• changes in routine/lifestyle- pregnancy, aging, travel and other changes in your regular routine can lead to constipation
  • laxative abuse- ironically, using laxatives too often can lead to a lazy bowel that won’t work well without more laxatives, thus creating a viscious cycle that can be difficult to break
  • specific medical conditions- stroke, diabetes, Multiple Sclerosis, Parkinson’s disease and other health conditions can affect bowel movements
  • bowel problems- diverticulosis, bowel obstruction and other bowel conditions may have constipation as one of the major symptoms
  • IBS- IBS is a functional bowel disorder that results in diarrhea, constipation or a combination of the two; IBS is a functional bowel disorder which is very common
  • hormonal disturbance- thyroid gland dysfunction and other disorders of the glands may cause constipation
  • spinal cord injury- many spinal cord injury patients suffer from constipation due to damage to nerves that innervate the bowel
  • hemorrhoids/anal fissures- painful rectal or anal conditions may cause constipation because these conditions are painful, and sufferers may be reluctant to have a bowel movement due to pain; in addition, anal sphincter muscles may spasm, making it difficult to have a bowel movement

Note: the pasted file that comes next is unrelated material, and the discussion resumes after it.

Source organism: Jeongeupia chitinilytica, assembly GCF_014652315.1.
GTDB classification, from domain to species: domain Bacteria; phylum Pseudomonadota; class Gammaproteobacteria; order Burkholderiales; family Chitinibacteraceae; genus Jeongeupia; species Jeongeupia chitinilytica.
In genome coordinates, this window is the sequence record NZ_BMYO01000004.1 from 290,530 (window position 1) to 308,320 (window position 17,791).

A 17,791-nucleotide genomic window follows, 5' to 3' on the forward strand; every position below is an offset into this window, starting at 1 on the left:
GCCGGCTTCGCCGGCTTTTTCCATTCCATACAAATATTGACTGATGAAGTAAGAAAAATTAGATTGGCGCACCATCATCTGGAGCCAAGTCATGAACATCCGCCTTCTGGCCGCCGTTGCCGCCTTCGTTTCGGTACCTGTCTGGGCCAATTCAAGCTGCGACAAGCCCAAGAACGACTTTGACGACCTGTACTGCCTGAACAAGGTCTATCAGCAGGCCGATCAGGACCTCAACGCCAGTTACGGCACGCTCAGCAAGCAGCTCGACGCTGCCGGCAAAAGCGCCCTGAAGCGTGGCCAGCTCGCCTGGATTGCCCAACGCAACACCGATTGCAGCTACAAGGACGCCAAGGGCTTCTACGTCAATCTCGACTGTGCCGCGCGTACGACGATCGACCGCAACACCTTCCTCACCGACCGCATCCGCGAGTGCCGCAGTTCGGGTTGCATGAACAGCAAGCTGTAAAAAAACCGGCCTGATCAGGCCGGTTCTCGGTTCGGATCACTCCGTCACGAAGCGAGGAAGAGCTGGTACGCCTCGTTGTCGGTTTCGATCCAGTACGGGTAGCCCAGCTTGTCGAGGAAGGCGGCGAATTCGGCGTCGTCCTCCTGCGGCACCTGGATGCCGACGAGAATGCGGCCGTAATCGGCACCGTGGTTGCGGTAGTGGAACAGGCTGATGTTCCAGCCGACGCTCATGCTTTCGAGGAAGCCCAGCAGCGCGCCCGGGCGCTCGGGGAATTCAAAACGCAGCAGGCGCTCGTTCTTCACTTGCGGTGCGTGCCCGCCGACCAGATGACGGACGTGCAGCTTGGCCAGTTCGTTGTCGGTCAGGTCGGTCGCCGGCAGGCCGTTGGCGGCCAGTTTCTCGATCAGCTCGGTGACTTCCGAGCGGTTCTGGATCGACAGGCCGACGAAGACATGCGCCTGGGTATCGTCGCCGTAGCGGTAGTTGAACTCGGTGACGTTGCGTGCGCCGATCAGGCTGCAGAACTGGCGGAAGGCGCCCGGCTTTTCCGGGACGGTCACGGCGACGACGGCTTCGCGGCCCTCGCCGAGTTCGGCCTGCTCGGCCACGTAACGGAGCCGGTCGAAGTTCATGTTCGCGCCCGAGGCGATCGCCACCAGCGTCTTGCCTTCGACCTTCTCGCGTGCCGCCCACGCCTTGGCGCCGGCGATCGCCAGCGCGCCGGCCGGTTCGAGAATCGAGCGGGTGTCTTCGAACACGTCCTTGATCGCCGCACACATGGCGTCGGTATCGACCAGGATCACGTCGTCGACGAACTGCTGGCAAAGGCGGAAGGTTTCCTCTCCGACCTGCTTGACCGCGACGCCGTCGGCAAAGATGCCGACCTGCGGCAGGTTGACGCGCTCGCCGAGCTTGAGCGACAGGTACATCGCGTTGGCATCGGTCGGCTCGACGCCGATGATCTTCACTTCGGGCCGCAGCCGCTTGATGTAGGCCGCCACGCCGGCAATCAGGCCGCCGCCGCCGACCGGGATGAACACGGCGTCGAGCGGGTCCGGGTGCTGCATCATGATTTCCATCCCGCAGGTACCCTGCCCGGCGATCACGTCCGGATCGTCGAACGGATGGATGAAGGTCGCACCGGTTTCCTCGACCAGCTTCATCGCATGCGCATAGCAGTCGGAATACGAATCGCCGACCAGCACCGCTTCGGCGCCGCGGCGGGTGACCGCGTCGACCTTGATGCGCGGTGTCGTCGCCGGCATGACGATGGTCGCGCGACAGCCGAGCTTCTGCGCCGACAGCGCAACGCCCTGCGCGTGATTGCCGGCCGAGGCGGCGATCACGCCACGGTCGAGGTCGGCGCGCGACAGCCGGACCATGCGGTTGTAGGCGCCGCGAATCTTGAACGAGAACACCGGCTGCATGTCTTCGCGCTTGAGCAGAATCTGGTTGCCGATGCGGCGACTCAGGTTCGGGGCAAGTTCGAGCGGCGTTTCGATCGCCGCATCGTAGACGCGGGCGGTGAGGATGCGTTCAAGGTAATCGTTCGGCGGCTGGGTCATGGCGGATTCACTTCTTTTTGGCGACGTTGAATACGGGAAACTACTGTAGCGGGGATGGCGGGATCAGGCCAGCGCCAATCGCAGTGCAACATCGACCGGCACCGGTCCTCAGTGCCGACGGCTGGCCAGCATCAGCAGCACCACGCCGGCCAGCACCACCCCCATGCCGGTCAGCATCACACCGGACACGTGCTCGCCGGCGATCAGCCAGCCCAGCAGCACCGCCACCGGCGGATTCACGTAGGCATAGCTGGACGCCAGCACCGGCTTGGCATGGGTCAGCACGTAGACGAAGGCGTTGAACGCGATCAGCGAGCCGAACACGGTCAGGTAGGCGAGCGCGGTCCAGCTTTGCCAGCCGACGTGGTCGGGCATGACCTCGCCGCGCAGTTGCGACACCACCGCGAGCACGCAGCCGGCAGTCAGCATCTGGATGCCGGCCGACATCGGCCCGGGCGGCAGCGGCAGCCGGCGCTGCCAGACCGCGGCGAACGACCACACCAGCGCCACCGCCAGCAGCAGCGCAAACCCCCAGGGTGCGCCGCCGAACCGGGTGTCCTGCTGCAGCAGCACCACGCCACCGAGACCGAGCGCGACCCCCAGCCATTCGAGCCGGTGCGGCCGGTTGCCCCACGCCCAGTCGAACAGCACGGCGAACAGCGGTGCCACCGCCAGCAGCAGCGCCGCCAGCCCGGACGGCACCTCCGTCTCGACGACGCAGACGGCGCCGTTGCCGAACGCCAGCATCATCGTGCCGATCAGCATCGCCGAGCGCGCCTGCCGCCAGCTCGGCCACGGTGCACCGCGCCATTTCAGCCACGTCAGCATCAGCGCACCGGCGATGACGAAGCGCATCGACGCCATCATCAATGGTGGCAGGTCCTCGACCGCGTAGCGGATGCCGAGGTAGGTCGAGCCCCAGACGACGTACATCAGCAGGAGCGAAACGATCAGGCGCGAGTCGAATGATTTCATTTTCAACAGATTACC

What symptoms can be caused by constipation? As we discussed, passing fewer than 3 stools per week or passing hard stools/straining at stools are part and parcel of constipation. If you are constipated, you might also experience:

  • a sensation of stool in the rectum/rectal blockage
  • a sense of incomplete evacuation
  • bloating/cramping/abdominal discomfort
  • mild nausea

These symptoms are common in constipation. If you are frequently constipated, you should make an appointment to see me in the clinic. What symptoms might signal a more serious problem? If you are constipated and experience any of the following symptoms, you should come in as soon as possible to be assessed:

  • blood in your stool
  • weight loss
  • fever
  • vomiting
  • inability to pass flatus (gas)
  • severe abdominal pain
  • increasing abdominal girth (your abdomen seems to be growing steadily and you’re not pregnant)
  • thin, ribbon-like stools
  • pain in the rectum

These symptoms may signal a more serious problem, such as rectal or bowel cancer, inflammatory bowel disease or an infectious process.